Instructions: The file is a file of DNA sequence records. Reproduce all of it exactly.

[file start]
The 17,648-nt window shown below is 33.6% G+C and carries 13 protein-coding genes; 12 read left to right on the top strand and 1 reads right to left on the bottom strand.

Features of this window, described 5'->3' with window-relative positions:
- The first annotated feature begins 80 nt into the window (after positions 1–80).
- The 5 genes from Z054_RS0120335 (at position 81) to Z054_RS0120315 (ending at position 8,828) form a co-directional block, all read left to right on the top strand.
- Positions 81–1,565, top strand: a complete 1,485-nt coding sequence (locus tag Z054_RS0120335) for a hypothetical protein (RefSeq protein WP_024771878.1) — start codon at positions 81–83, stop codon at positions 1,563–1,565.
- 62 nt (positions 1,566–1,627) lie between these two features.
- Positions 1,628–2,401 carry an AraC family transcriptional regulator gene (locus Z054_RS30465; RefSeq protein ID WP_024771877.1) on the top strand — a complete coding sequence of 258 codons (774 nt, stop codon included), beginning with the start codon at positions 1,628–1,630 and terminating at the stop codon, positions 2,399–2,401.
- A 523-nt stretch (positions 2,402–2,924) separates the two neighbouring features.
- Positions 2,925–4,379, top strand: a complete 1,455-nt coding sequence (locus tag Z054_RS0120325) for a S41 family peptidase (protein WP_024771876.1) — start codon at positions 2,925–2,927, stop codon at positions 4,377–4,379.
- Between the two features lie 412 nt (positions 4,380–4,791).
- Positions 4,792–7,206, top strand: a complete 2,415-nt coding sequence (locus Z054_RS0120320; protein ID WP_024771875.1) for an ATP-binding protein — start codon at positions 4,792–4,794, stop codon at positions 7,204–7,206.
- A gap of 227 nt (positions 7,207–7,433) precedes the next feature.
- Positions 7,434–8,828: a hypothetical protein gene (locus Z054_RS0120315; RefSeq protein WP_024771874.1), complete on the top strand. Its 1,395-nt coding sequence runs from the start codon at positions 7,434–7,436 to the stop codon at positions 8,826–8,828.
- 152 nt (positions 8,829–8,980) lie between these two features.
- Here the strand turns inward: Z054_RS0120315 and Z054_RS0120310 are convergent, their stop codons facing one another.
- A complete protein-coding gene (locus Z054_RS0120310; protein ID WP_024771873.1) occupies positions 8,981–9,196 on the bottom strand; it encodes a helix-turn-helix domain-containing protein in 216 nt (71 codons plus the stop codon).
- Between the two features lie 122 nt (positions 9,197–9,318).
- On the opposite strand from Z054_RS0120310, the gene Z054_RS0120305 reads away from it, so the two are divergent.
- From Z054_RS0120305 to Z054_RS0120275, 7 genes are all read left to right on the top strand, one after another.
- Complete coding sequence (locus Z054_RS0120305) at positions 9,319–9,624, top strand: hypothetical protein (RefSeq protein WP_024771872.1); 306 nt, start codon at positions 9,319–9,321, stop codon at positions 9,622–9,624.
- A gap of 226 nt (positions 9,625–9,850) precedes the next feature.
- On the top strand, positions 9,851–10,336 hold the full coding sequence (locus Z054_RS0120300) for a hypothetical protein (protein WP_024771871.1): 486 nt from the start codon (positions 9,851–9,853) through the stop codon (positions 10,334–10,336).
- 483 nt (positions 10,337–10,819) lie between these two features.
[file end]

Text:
The 17,648-nt window shown below is 33.6% G+C and carries 13 protein-coding genes; 12 read left to right on the top strand and 1 reads right to left on the bottom strand.

Features of this window, described 5'->3' with window-relative positions:
- The first annotated feature begins 80 nt into the window (after positions 1–80).
- The 5 genes from Z054_RS0120335 (at position 81) to Z054_RS0120315 (ending at position 8,828) form a co-directional block, all read left to right on the top strand.
- Positions 81–1,565, top strand: a complete 1,485-nt coding sequence (locus tag Z054_RS0120335) for a hypothetical protein (RefSeq protein WP_024771878.1) — start codon at positions 81–83, stop codon at positions 1,563–1,565.
- 62 nt (positions 1,566–1,627) lie between these two features.
- Positions 1,628–2,401 carry an AraC family transcriptional regulator gene (locus Z054_RS30465; RefSeq protein ID WP_024771877.1) on the top strand — a complete coding sequence of 258 codons (774 nt, stop codon included), beginning with the start codon at positions 1,628–1,630 and terminating at the stop codon, positions 2,399–2,401.
- A 523-nt stretch (positions 2,402–2,924) separates the two neighbouring features.
- Positions 2,925–4,379, top strand: a complete 1,455-nt coding sequence (locus tag Z054_RS0120325) for a S41 family peptidase (protein WP_024771876.1) — start codon at positions 2,925–2,927, stop codon at positions 4,377–4,379.
- Between the two features lie 412 nt (positions 4,380–4,791).
- Positions 4,792–7,206, top strand: a complete 2,415-nt coding sequence (locus Z054_RS0120320; protein ID WP_024771875.1) for an ATP-binding protein — start codon at positions 4,792–4,794, stop codon at positions 7,204–7,206.
- A gap of 227 nt (positions 7,207–7,433) precedes the next feature.
- Positions 7,434–8,828: a hypothetical protein gene (locus Z054_RS0120315; RefSeq protein WP_024771874.1), complete on the top strand. Its 1,395-nt coding sequence runs from the start codon at positions 7,434–7,436 to the stop codon at positions 8,826–8,828.
- 152 nt (positions 8,829–8,980) lie between these two features.
- Here the strand turns inward: Z054_RS0120315 and Z054_RS0120310 are convergent, their stop codons facing one another.
- A complete protein-coding gene (locus Z054_RS0120310; protein ID WP_024771873.1) occupies positions 8,981–9,196 on the bottom strand; it encodes a helix-turn-helix domain-containing protein in 216 nt (71 codons plus the stop codon).
- Between the two features lie 122 nt (positions 9,197–9,318).
- On the opposite strand from Z054_RS0120310, the gene Z054_RS0120305 reads away from it, so the two are divergent.
- From Z054_RS0120305 to Z054_RS0120275, 7 genes are all read left to right on the top strand, one after another.
- Complete coding sequence (locus Z054_RS0120305) at positions 9,319–9,624, top strand: hypothetical protein (RefSeq protein WP_024771872.1); 306 nt, start codon at positions 9,319–9,321, stop codon at positions 9,622–9,624.
- A gap of 226 nt (positions 9,625–9,850) precedes the next feature.
- On the top strand, positions 9,851–10,336 hold the full coding sequence (locus Z054_RS0120300) for a hypothetical protein (protein WP_024771871.1): 486 nt from the start codon (positions 9,851–9,853) through the stop codon (positions 10,334–10,336).
- 483 nt (positions 10,337–10,819) lie between these two features.